Highlight on the Amazon

The Amazon in South America is suffering. And proposed changes to aspects of Brazilian legislation are set to undermine the The Brazilian Forest Code that currently protects land in the Amazon.

The Forest Code was passed in the 1930’s and states that “a landowner must keep part of their land intact. For land in the Amazon, 80% must be kept in its natural condition.”[1]

Just several weeks ago, on May 24 2011, members of the Brazilian House of Representatives swung in favour of alteration to The Brazilian Forest Code. There was a resounding vote in favour of changes that herald a new era of destruction for Amazon forest life.

The proposed changes – that will undermine Amazon biodiversity and environmental stability are:

  • A full amnesty for those farmers and concerns that have already degraded land above and beyond the 80% protection level
  • Reduction to the 80% protection level currently in existence. Natural vegetation on rural properties and along streams and rivers (the riparian buffer zone) are therefore under threat.
  • Permits to be granted for tree lopping – including that of threatened species such as the Araucaria pine

Dr. Meg Symington, Managing Director of the Amazon Program for the World Wildlife Fund has said these alterations represent a “massive step backwards for Brazil in terms of its environmental policy and could lead to massive increases in deforestation.”[2]

Currently, deforestation worldwide contributes as much as 20% of global carbon emissions. Since the proposed changes to The Brazilian Forest Code were introduced, there has been a massive 540% increase in deforestation in the Mato Gross state alone, and it is believed this is due to “landowners anticipating no financial repercussion for lands already cleared, as is one of the proposed changes that are underway.”[3] She has also stated that “4-7% of today’s current global emissions come from the carbon dioxide releases as a result of deforestation in the Amazon.”[4]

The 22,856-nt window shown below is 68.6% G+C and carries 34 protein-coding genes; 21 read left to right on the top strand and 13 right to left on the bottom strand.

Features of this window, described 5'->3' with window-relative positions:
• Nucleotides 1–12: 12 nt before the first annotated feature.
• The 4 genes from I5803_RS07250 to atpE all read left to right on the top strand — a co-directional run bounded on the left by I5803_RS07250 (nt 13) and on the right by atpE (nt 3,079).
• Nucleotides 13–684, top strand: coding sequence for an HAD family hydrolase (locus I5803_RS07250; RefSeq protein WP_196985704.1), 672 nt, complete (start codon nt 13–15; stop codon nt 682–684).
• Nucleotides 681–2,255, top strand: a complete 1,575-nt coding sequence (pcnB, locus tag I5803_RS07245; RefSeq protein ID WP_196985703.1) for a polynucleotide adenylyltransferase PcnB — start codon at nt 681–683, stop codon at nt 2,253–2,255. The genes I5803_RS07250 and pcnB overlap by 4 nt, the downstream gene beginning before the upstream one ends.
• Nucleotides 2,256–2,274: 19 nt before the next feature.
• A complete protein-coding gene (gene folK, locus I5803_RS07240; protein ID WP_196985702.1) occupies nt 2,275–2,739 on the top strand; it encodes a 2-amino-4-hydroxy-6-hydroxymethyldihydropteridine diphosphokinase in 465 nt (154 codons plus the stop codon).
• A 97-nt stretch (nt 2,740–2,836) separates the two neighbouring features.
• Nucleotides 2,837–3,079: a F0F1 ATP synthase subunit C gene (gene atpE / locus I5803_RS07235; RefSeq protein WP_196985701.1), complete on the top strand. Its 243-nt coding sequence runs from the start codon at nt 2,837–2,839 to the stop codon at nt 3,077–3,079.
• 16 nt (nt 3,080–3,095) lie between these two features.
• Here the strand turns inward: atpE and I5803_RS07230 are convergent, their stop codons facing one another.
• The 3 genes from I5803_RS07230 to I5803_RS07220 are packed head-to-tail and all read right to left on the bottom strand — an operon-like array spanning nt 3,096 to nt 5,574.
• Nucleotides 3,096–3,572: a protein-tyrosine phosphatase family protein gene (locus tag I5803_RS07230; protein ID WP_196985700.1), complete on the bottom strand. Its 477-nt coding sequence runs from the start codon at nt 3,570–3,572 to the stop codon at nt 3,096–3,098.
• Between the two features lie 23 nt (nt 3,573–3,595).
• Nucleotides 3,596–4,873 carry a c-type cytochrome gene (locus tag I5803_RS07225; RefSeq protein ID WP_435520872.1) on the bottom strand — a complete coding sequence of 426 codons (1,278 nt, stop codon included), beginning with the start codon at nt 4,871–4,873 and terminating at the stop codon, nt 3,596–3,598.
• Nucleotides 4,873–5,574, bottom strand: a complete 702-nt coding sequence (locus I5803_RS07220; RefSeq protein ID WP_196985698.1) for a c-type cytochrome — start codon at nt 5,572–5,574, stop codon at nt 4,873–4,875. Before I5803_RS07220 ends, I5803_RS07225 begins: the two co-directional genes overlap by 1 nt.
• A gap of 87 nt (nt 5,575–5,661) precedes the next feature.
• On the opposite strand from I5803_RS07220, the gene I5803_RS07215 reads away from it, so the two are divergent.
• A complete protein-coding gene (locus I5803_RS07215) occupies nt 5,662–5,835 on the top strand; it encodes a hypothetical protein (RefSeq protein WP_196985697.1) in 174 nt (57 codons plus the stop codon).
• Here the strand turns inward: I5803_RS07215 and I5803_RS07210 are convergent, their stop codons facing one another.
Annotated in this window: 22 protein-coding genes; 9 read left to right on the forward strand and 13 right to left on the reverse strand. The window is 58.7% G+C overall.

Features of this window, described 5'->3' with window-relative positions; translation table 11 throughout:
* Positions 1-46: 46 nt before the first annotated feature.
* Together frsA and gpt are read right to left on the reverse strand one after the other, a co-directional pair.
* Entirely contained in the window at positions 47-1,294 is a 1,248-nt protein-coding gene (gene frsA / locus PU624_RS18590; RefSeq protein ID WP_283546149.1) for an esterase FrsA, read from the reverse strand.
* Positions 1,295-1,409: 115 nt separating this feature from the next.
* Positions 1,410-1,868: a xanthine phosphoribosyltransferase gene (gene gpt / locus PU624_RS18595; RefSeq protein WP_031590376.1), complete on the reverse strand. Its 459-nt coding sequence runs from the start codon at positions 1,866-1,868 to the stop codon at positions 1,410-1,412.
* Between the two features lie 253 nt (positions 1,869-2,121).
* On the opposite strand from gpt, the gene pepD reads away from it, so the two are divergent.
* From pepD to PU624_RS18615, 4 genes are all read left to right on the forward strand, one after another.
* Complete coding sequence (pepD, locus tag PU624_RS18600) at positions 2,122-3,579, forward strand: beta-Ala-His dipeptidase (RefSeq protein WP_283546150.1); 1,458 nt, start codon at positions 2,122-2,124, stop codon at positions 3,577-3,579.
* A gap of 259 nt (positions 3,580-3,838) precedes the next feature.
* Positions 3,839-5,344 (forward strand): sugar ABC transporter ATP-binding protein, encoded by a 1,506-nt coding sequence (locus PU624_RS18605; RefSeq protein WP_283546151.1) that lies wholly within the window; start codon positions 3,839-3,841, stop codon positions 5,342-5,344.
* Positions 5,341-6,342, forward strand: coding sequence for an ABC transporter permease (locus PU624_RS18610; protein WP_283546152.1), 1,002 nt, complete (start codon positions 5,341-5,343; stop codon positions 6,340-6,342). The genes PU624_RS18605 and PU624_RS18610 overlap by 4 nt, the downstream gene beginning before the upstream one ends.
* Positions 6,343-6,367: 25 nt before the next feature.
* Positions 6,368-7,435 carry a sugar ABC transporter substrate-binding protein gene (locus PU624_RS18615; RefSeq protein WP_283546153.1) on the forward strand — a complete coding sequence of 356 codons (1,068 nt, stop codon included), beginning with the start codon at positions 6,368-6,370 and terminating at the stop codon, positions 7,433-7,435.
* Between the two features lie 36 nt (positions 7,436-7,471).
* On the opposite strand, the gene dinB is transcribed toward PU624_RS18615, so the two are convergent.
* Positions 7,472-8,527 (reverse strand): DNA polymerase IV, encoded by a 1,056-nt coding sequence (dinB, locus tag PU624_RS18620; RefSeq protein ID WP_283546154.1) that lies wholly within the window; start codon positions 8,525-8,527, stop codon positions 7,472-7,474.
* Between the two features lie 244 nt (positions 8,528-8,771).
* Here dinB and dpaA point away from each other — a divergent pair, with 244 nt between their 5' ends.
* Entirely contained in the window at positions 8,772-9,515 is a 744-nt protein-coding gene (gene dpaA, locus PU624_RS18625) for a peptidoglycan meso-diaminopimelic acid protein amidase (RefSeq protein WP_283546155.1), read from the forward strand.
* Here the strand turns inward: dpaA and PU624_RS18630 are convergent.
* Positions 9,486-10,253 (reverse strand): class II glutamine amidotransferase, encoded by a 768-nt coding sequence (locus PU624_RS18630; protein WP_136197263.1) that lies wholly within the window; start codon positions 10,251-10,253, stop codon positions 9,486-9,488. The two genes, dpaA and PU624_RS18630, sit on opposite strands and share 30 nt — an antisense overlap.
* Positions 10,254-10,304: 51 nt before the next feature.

The powerful Brazilian farming lobby supports the changes and says it would make Brazil’s agricultural sector far more competitive by increasing their access to productive and fertile lands.  The old 80% figure would be cut down to 20%, freeing up vast tracts of rainforest for further farming and agrarian pursuits.

The main threats, according to Greenpeace, come from soy and cattle producers as well as loggers. Their concern is not only for the wildlife and the delicate rainforest ecosystem, but also the indigenous communities whose cultures and way of life are at risk.[5]

The World Wildlife Fund and Greenpeace, as well as many international and Brazilian based environmental organisations are increasing pressure on the Brazilian Government at present, in an attempt to alter or at least slow down the proposed changes to The Forest Code.

Envirosafe Solutions supports the need for responsible consideration of farming, deforestation and legislative practices worldwide to ensure the ongoing maintenance and survival of areas as precious and priceless as The Amazon.

Their own approach to environmental issues is strictly “low impact” and is designed to comprehensively deploy product approaches that minimise harm to the earth. Responsibility is the key.

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[1] WWF http://www.worldwildlife.org/what/wherewework/amazon/threats-forest-code.html

[2] Ibid

[3] Ibid

[4] Ibid.

[5] http://www.greenpeace.org/international/en/campaigns/forests/amazon/threats-and-solutions/